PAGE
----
In this report you can see Coronavirus COVID-19 cases for UK in interactive charts daily updated.
Here you will find charts for total confirmed cases, new confirmed cases and new confirmed cases per 1 million of citizens. The last indicator is best to show in which countries is the the worse situation just now.
Here you will find chars for total deaths, new deaths and deaths ratio showing what is percentage of deaths from total confirmed cases.
Here you will find historical data for all countries including confirmed cases, deaths, recovered cases etc.
Most Impacted Countries
Here you will find chart of most impacted countries for confirmed cases and deaths per 1 million of citizens.
Here you will find peak analysis for remaining active cases. Please note that not all countries are reporting recovered cases.
Here you can compare progress of coronavirus COVID-19 between different countries. Graph start at moment when there were 100 confirmed cases.
Peak Analysis Comparison
Here you can compare peak analysis for two different countries.
Source of the data are Johns Hopkins University
Information about Coronavirus COVID-19
The COVID‑19 pandemic, also known as the coronavirus pandemic, is an ongoing pandemic of coronavirus disease 2019 (COVID‑19) caused by severe acute respiratory syndrome coronavirus 2 (SARS‑CoV‑2). The disease was first identified in December 2019 in Wuhan, China. The World Health Organization declared the outbreak a Public Health Emergency of International Concern on 30 January 2020 and a pandemic on 11 March 2020. As of 20 September 2020, more than 30.8 million cases have been reported in 188 countries and territories, resulting in more than 958,000 deaths; more than 21 million people have recovered.
The disease mainly spreads between people when they are in close proximity. It spreads very easily and sustainably, primarily via contaminated droplets produced during breathing, coughing, sneezing, talking and singing. Many larger droplets rapidly fall to the ground, however some can be suspended in air as aerosols, especially in indoor spaces. It may also be transmitted via contaminated surfaces, although this has not been conclusively demonstrated. It can spread for up to two days prior to symptom onset, and from people who are asymptomatic. People remain infectious in moderate cases for 7–12 days, and up to two weeks in severe cases.
Common symptoms include fever, cough, fatigue, shortness of breath or breathing difficulties, and loss of smell. Complications may include pneumonia and acute respiratory distress syndrome. The incubation period is typically around five days but may range from one to 14 days. There are several vaccine candidates in development, although none have completed clinical trials to prove their safety and efficacy. There is no known specific antiviral medication, so primary treatment is currently symptomatic.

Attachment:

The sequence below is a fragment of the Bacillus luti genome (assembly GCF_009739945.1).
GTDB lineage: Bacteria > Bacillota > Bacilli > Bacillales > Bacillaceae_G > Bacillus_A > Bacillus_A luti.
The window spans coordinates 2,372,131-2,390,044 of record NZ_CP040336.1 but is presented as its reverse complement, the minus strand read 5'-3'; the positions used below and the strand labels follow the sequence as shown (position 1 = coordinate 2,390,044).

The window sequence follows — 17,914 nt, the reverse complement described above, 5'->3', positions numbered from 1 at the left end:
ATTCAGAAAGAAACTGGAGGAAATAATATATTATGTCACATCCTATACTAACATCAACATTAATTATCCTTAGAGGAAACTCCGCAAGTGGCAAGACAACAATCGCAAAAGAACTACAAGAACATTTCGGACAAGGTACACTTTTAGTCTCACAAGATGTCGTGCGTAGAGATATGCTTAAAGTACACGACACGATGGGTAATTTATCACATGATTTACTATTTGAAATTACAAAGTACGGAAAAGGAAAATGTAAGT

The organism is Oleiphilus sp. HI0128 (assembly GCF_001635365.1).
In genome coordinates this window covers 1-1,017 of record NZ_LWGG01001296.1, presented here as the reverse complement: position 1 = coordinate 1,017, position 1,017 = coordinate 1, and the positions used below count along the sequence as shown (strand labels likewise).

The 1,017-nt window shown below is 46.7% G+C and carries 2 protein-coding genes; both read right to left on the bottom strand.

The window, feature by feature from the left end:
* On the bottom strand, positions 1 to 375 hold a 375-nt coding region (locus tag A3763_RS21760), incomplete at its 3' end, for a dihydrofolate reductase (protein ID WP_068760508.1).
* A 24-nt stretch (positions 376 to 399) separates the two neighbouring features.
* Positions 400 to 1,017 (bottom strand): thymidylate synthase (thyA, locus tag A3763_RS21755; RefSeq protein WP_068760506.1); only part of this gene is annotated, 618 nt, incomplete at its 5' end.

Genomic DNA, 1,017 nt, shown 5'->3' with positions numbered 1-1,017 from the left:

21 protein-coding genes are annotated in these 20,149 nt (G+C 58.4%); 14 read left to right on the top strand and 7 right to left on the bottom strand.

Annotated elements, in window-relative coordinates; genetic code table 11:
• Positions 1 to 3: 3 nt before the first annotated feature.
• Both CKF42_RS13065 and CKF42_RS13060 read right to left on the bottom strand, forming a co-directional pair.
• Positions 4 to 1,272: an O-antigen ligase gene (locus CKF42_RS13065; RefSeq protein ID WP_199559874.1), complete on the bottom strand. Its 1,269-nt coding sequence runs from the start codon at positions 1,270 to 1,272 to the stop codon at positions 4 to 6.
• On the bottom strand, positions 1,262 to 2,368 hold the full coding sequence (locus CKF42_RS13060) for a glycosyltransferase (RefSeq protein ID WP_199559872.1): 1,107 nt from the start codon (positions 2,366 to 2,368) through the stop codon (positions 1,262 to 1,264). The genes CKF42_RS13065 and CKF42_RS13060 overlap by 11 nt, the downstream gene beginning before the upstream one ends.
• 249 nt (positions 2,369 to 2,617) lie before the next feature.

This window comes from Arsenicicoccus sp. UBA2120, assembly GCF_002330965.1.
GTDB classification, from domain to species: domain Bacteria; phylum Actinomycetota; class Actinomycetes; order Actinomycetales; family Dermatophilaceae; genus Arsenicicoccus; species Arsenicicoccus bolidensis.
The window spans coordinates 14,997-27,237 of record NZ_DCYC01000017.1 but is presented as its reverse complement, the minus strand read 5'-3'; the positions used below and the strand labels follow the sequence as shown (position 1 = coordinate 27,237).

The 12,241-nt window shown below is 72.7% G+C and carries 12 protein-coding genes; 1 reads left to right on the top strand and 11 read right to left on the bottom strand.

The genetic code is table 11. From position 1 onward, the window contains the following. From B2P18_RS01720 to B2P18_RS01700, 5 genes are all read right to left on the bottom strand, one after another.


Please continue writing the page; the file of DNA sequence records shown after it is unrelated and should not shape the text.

Recommended preventive measures include hand washing, covering mouth when coughing, social distancing, wearing a face mask in public, disinfecting surfaces, ventilating and air-filtering, and monitoring and self-isolation for people who suspect they may be infected. Authorities worldwide have responded by implementing travel restrictions, lockdowns, workplace hazard controls, and facility closures to slow the spread of the disease. Many places have also worked to increase testing capacity and trace contacts of the infected.
The pandemic has caused global social and economic disruption, including the largest global recession since the Great Depression. According to estimations, up to 100 million people have fallen into extreme poverty and global famines are affecting 130 million people. It has led to the postponement or cancellation of sporting, religious, political, and cultural events, widespread supply shortages exacerbated by panic buying, and decreased emissions of pollutants and greenhouse gases. Educational institutions have been partially or fully closed, with many switching to online schooling. Misinformation about the virus has circulated through social media and mass media. There have been many incidents of xenophobia and racism against Chinese people and against those perceived as being Chinese or as being from areas with high infection rates.